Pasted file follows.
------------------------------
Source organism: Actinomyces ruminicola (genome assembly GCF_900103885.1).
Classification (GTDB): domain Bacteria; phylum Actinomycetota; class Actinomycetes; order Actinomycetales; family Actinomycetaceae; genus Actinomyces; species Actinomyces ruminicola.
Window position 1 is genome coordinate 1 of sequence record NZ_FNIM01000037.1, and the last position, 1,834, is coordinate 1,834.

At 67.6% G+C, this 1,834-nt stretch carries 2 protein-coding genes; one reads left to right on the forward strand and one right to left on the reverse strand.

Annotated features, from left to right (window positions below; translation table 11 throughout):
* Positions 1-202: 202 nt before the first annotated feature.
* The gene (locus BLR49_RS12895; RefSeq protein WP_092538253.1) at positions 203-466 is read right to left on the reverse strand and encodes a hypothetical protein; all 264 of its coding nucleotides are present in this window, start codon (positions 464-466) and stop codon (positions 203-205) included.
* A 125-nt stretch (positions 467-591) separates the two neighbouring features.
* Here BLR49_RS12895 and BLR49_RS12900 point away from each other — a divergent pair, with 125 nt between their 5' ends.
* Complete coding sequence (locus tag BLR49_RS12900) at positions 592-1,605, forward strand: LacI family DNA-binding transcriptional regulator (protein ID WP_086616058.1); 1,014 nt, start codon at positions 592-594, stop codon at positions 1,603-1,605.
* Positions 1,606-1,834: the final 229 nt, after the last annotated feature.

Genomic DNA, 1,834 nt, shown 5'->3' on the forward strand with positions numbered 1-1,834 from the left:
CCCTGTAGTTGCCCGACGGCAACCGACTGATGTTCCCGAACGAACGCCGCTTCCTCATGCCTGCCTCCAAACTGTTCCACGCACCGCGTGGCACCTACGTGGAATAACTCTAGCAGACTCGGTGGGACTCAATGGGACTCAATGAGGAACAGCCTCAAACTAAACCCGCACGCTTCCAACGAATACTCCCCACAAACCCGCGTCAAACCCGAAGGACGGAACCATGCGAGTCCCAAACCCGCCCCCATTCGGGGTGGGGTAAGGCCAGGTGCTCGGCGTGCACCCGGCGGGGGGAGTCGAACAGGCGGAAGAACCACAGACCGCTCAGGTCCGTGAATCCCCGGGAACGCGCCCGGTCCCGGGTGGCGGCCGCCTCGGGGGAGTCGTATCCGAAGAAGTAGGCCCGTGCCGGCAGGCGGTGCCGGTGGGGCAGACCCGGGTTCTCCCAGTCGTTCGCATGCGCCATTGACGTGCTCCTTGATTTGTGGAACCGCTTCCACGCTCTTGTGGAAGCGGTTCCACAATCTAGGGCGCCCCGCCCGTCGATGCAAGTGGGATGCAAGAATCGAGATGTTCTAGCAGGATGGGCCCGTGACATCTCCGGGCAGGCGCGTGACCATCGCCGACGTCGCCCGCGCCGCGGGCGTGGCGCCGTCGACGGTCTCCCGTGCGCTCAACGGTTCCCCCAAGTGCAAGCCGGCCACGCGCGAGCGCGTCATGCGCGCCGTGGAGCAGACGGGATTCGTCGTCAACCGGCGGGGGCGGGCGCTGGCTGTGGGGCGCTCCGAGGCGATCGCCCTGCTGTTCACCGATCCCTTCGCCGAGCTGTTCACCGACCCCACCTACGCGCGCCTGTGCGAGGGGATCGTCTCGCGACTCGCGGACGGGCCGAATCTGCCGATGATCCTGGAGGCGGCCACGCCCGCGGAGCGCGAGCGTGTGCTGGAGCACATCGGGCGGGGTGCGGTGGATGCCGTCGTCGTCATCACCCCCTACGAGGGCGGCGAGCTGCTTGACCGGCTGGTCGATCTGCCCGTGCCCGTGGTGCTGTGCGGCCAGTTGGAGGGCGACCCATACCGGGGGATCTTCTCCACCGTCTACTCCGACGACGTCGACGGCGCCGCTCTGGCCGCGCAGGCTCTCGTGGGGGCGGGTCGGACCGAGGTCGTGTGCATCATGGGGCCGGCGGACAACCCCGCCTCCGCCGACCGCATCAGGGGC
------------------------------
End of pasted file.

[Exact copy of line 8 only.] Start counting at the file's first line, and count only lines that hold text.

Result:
* A 125-nt stretch (positions 467-591) separates the two neighbouring features.